To do this pose, get on to all fours and widen your knees to hip distance apart. Then stretch out your arms, or keep them by your sides with palms facing up. Sit back towards your heels, relax your torso over your thighs and rest your forehead on the bed or pillow. Relax your lower back and breathe deeply.
When it comes to leakage in this pose, there’s always the chance that this can happen. Generally, sleeping on your front can encourage more blood to flow so make sure your period protection is up to the job and try not to let it worry you.
Incidentally, other yoga positions can also be an amazing way to relieve cramps, so if you’re suffering throughout the day, it might be a good idea to set aside 10-20 minutes to practise some relaxing poses.
Some of the best poses for period cramps include Knees to Chest (Apanasana), Wide-Legged Squat (Malasana) and Happy Baby (Ananda Balasana). These poses all help to relax the abdominal muscles and improve blood flow to the area. Yoga also helps to stabilise breathing, forcing us to relax, focus on our bodies, which can calm our minds, and relieve stress and tension. This release in muscle tension throughout the body can work wonders in easing period cramps and more, so it’s definitely worth a try.
The recovery position is used by first aid responders to encourage better levels of oxygen in your airways, but it can also provide the same abdominal relief as the foetal position—making it a great one to try if you’re struggling to sleep.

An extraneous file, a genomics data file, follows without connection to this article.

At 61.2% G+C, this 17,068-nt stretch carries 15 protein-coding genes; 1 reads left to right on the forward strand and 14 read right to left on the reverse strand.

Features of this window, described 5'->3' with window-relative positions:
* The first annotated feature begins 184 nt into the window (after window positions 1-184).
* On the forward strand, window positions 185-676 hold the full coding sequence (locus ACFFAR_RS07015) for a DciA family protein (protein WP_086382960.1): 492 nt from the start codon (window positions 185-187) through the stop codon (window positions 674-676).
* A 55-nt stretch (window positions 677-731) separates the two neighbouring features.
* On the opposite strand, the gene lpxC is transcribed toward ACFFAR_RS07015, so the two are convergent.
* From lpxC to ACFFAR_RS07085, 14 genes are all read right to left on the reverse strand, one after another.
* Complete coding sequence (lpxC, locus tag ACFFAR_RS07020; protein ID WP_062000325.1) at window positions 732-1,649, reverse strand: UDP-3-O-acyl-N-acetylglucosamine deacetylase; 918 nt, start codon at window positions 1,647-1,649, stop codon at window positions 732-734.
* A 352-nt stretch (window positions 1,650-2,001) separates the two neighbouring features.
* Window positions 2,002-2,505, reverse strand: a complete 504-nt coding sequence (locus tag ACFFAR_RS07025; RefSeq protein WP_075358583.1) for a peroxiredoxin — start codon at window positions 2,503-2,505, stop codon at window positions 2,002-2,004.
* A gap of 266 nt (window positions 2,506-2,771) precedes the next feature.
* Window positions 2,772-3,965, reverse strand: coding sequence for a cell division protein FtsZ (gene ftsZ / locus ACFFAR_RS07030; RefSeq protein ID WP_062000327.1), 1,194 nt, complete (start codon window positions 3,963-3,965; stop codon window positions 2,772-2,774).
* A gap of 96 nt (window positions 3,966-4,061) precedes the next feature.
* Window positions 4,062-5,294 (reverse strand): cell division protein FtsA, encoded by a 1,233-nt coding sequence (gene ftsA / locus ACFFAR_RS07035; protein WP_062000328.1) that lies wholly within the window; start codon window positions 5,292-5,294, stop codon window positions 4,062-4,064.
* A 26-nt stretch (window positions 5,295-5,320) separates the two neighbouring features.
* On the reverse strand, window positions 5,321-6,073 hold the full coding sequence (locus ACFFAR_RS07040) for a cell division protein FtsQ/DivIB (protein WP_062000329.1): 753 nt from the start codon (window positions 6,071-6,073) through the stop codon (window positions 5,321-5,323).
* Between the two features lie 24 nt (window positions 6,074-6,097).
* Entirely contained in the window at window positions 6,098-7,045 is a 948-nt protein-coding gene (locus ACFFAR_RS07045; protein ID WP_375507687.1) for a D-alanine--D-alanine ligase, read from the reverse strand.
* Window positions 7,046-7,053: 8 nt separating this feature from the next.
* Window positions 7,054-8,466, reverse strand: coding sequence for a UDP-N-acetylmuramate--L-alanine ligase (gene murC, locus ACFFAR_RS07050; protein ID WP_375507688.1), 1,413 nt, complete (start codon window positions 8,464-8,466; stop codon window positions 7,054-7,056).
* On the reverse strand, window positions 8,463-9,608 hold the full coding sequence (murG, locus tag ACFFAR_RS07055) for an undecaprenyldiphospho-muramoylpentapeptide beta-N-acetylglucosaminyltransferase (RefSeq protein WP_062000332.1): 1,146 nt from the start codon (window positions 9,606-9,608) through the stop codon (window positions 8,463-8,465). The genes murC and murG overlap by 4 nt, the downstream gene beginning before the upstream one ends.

Ms Michelle Swer, consultant gynaecologist at London Gynaecology, told us:
“The recovery position helps take off the stress on the abdominal muscles that are undergoing spasm in view of the uterine contractility experienced during your periods.”
Adopt this pose by lying on your side with your bottom leg straight and your top leg bent towards your belly. You’ll notice that you can breathe better in this pose too, which will help you take in more oxygen—this will also help to improve your sleep.
If this position feels a little uncomfortable for you, a pillow between the knees might help, or you can try one behind your back for a little extra support—but try not to place too much pressure on your shoulder.
It’s also worth noting that the recovery position is a great one for reducing the risk of leakage too. Just make sure that you get up slowly in the morning and always choose period protection suitable for overnight.
On Your Back
If you prefer sleeping on your back this is also a great position as it places very little pressure on the uterus and abdominal muscles. If you have a heavy flow though, there is an increased risk of leakage in this position.
Make sure you choose period protection suitable for overnight and heavy flows, and maybe even place a towel underneath to catch any leaks.
The Bottom Line on Sleeping During Your Period
It’s a common fact that sleep during your period can be elusive at best. Thanks to cramps, headache, sore boobs, nausea and all of those other lovely PMS symptoms, trying to relax can be a difficult task. In fact, 69% of women in the UK regularly experience sleep disturbances thanks to their menstrual cycle, resulting in poor quality and quantity of sleep overall.
Studies have also found that women experiencing symptoms of PMS and PMDD are more likely to report sleep disturbances, fatigue, insomnia, frequent wakings, non-restorative sleep, nightmares and a general decline in sleep quality. On top of this, daytime sleep issues can be present too. Women report feeling tired during the day, being unable to concentrate and feeling more lethargic too.
Choosing the best position to sleep when on period is a positive step you can take to improve your sleep hygiene—specific positions to help ease cramps can be a literal sleep-saver!
More research is probably needed on periods and how they affect sleep, but the bottom line is that during this part of the cycle it makes sense to do what you can to improve your sleep hygiene. The NHS also has some great advice on how to improve sleep that’s definitely worth checking out.